Legislative Roundup: Education bills advance

A series of bills addressing a variety of education issues in the state are making their way through the Legislature.

The Senate Education Committee advanced a bill Thursday co-sponsored in the Assembly by Troy Singleton, D-Burlington, to help provide greater financial stability for school districts on military bases or other operations controlled by the federal government.

The legislation authorizes a school district that receives federal impact aid to establish a reserve account. School districts in which military bases or federal public housing are located are likely to receive federal impact aid because they cannot raise as much in property taxes for education.

The measure gained approval from the full Assembly in September and now awaits final action by the full Senate.

The Assembly Thursday approved a separate bill co-sponsored by Pamela Lampitt, D-Camden, and Gabriela Mosquera, D-Camden, to allow students with disabilities to bring service animals onto school buses in New Jersey.

Current law only permits such students to enter classrooms and school grounds with service animals.

The Assembly Thursday approved seven more bills that are part of a larger 20-bill package aimed at addressing factors saddling more and more New Jersey students with debt and without a college degree.

The package, co-sponsored by Assembly members John Burzichelli, D-Gloucester, and Celeste Riley, D-Cumberland, deals with data collection, accountability, pathways to success and the most cost-effective manner to complete a degree.

One bill requires independent colleges, like public colleges, to report certain consumer information on their websites, including costs, graduation rates, and faculty information. Another requires county colleges to develop a plan to achieve a three-year graduation rate of at least 33 percent for full-time degree-program students.

Legislation co-sponsored by Singleton, Lampitt and Riley to boost breakfast programs in schools became law Thursday. The new law requires the state to make every effort to assist school districts and non-public schools in increasing the participation rate of students, particularly low-income students, in the federal School Breakfast Program by establishing “breakfast after the bell” in the first-period classroom or during the first few minutes of the day.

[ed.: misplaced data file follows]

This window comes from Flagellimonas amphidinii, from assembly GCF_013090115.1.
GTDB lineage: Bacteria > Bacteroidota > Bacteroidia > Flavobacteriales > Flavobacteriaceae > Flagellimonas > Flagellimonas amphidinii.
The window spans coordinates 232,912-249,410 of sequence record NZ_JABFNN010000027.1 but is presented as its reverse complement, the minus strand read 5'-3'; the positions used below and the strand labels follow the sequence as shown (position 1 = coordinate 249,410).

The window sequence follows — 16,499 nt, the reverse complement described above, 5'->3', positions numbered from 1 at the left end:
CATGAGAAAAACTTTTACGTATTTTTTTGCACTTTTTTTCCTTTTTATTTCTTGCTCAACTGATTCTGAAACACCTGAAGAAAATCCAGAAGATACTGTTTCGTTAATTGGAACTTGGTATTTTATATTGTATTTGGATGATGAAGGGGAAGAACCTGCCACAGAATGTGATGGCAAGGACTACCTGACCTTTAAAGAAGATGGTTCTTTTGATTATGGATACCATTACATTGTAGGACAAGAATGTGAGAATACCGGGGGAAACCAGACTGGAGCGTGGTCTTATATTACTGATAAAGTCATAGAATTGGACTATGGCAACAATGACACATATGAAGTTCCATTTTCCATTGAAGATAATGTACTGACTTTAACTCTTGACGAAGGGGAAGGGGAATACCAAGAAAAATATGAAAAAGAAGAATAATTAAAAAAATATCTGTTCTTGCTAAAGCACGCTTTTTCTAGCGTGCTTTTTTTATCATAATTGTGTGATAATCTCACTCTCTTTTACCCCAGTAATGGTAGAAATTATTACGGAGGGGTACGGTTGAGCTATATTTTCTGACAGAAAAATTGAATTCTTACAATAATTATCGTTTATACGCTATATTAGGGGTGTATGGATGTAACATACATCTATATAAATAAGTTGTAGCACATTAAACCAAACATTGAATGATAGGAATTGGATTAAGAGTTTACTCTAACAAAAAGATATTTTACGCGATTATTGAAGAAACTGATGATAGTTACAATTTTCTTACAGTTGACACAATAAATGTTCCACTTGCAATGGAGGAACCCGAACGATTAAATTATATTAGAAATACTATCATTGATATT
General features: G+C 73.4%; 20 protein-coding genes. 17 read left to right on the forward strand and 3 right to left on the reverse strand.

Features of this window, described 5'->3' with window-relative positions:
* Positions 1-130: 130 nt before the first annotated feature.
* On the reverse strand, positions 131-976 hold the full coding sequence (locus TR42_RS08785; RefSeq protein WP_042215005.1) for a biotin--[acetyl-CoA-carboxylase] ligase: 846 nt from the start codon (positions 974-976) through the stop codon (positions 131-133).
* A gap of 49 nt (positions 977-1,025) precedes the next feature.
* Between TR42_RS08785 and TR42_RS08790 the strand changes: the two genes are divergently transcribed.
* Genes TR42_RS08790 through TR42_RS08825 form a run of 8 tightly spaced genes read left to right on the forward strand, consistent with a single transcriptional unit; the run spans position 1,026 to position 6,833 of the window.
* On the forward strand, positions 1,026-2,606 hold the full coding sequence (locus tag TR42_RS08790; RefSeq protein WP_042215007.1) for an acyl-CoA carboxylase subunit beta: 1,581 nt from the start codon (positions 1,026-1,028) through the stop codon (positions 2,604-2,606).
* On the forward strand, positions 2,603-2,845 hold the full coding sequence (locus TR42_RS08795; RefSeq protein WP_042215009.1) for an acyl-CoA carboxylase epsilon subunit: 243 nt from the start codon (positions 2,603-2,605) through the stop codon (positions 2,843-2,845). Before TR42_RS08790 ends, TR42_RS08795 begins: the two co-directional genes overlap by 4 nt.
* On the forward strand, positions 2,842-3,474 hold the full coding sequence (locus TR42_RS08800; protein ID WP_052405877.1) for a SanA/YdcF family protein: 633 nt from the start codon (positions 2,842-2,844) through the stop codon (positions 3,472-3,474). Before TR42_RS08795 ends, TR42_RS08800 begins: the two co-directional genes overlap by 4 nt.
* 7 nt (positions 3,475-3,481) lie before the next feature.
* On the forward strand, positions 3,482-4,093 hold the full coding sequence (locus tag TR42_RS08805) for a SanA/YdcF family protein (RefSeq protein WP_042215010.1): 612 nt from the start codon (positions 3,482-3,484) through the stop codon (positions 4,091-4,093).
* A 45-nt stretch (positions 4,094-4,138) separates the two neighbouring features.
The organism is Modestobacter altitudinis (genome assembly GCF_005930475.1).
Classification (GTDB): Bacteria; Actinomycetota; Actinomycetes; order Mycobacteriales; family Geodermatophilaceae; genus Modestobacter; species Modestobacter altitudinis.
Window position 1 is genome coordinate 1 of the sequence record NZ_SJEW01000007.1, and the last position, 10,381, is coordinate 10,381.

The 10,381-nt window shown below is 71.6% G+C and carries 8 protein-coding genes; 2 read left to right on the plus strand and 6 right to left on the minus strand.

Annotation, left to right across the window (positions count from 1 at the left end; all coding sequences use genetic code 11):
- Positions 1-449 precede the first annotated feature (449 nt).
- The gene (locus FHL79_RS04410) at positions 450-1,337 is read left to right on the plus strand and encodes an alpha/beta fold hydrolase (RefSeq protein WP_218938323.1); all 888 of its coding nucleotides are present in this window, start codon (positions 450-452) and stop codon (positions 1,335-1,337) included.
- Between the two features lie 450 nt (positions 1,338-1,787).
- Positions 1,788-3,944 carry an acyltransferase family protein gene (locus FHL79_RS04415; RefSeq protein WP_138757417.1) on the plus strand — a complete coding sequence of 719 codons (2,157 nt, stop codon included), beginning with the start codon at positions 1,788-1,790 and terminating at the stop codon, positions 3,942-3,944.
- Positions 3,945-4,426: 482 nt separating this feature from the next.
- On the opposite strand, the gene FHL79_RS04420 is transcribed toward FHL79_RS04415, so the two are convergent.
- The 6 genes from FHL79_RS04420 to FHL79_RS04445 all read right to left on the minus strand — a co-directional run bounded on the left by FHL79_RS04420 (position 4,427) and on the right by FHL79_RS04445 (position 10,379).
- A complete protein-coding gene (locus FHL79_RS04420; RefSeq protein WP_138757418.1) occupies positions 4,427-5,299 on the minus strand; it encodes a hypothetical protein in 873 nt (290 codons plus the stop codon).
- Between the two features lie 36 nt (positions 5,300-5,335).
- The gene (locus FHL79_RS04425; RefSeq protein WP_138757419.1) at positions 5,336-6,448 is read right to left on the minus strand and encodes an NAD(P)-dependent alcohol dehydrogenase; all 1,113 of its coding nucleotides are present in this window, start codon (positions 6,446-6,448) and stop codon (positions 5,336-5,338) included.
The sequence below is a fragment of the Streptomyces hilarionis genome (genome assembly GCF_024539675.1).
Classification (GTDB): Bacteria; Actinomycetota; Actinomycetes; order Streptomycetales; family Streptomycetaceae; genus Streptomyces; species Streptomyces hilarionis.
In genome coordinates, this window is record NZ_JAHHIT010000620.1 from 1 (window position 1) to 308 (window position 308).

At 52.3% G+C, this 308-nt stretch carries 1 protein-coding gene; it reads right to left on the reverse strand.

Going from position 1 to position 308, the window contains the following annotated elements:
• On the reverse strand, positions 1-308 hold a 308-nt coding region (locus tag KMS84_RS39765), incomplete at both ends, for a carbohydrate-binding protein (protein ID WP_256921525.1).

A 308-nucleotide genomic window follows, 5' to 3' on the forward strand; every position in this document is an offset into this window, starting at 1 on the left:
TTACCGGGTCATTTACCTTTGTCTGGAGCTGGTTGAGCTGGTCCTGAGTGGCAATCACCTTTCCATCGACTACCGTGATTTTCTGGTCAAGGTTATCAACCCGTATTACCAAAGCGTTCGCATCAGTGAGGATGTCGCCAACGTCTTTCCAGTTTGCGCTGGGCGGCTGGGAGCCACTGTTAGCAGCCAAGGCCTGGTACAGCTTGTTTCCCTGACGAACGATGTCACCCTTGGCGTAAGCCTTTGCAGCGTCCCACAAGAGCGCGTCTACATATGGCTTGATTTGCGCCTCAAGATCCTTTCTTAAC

Agricultural aid

Legislation sponsored by Burzichelli and Riley to facilitate operations for the agriculture industry passed the Assembly Thursday.

The bill amends current law to exempt certain temporary farm structures from permit and transition area requirements under the Freshwater Wetlands Protection Act of 1987. The installation of temporary farm structures, including hoophouses and polyhouses, would be categorized as normal farming activity and thus exempt from the state law, as are plowing, seeding and cultivating land.

Berry harvest relief

Legislation sponsored by Riley and Assemblyman Gilbert L. “Whip” Wilson, D-Camden, that eases some of the cost burdens for cranberry and blueberry harvesters in New Jersey passed the full Assembly Thursday.

The bill designates agricultural fields, such as blueberry fields and cranberry bogs, as active if any combination of crop production, maintenance, or renovation has taken place within five years.

This move reduces costs associated with New Jersey’s stringent environmental standards for anyone wishing to restart cranberry or blueberry operations on an existing field.

Veterans transport

Sen. Jim Beach, D-Camden, joined other elected officials and members of the Samost Jewish Family & Children’s Service of Southern New Jersey for a ribbon-cutting ceremony Thursday for the organization’s new Take the Wheel program.

A veteran-to-veteran transportation service, the program has veteran volunteers assisting other veterans by driving them to medical appointments.

New Jersey has more than 472,000 veterans, with over 33,000 in Camden County alone. They range in age from their 20s to their 90s.

The challenges that they face are as diverse as their ages and time of their service, according to JFCS, and many struggle due to physical impediments, mental challenges and poverty.

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